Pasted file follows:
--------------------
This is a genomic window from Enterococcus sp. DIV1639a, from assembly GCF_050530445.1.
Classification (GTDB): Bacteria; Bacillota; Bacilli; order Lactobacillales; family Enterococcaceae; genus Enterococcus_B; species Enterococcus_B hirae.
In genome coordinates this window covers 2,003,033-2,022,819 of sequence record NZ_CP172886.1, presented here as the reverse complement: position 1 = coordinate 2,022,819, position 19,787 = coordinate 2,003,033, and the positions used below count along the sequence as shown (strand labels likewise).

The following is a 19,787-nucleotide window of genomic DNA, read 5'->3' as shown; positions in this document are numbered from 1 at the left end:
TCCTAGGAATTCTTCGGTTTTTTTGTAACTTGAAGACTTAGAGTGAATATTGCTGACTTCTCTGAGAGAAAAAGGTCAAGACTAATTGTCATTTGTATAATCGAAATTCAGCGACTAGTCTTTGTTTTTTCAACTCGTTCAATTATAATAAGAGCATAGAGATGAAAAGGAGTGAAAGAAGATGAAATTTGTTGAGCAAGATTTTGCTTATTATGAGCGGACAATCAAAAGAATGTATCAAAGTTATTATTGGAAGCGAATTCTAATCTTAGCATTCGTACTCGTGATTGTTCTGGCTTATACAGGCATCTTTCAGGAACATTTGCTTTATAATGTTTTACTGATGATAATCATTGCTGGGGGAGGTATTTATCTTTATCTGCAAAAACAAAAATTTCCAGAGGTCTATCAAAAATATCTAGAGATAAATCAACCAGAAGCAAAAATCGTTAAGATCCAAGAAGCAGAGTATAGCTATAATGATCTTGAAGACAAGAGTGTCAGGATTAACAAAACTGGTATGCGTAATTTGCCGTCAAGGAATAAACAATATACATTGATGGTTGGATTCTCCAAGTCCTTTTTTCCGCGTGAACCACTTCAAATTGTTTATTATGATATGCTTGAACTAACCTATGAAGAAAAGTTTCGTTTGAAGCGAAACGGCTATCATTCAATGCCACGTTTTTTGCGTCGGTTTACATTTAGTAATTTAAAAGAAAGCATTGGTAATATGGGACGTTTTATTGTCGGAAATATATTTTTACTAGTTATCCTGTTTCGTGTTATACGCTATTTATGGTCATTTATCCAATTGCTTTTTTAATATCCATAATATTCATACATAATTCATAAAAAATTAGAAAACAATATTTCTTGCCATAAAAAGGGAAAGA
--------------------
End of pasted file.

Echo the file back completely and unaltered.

This is a genomic window from Enterococcus sp. DIV1639a, from assembly GCF_050530445.1.
Classification (GTDB): Bacteria; Bacillota; Bacilli; order Lactobacillales; family Enterococcaceae; genus Enterococcus_B; species Enterococcus_B hirae.
In genome coordinates this window covers 2,003,033-2,022,819 of sequence record NZ_CP172886.1, presented here as the reverse complement: position 1 = coordinate 2,022,819, position 19,787 = coordinate 2,003,033, and the positions used below count along the sequence as shown (strand labels likewise).

The following is a 19,787-nucleotide window of genomic DNA, read 5'->3' as shown; positions in this document are numbered from 1 at the left end:
TCCTAGGAATTCTTCGGTTTTTTTGTAACTTGAAGACTTAGAGTGAATATTGCTGACTTCTCTGAGAGAAAAAGGTCAAGACTAATTGTCATTTGTATAATCGAAATTCAGCGACTAGTCTTTGTTTTTTCAACTCGTTCAATTATAATAAGAGCATAGAGATGAAAAGGAGTGAAAGAAGATGAAATTTGTTGAGCAAGATTTTGCTTATTATGAGCGGACAATCAAAAGAATGTATCAAAGTTATTATTGGAAGCGAATTCTAATCTTAGCATTCGTACTCGTGATTGTTCTGGCTTATACAGGCATCTTTCAGGAACATTTGCTTTATAATGTTTTACTGATGATAATCATTGCTGGGGGAGGTATTTATCTTTATCTGCAAAAACAAAAATTTCCAGAGGTCTATCAAAAATATCTAGAGATAAATCAACCAGAAGCAAAAATCGTTAAGATCCAAGAAGCAGAGTATAGCTATAATGATCTTGAAGACAAGAGTGTCAGGATTAACAAAACTGGTATGCGTAATTTGCCGTCAAGGAATAAACAATATACATTGATGGTTGGATTCTCCAAGTCCTTTTTTCCGCGTGAACCACTTCAAATTGTTTATTATGATATGCTTGAACTAACCTATGAAGAAAAGTTTCGTTTGAAGCGAAACGGCTATCATTCAATGCCACGTTTTTTGCGTCGGTTTACATTTAGTAATTTAAAAGAAAGCATTGGTAATATGGGACGTTTTATTGTCGGAAATATATTTTTACTAGTTATCCTGTTTCGTGTTATACGCTATTTATGGTCATTTATCCAATTGCTTTTTTAATATCCATAATATTCATACATAATTCATAAAAAATTAGAAAACAATATTTCTTGCCATAAAAAGGGAAAGA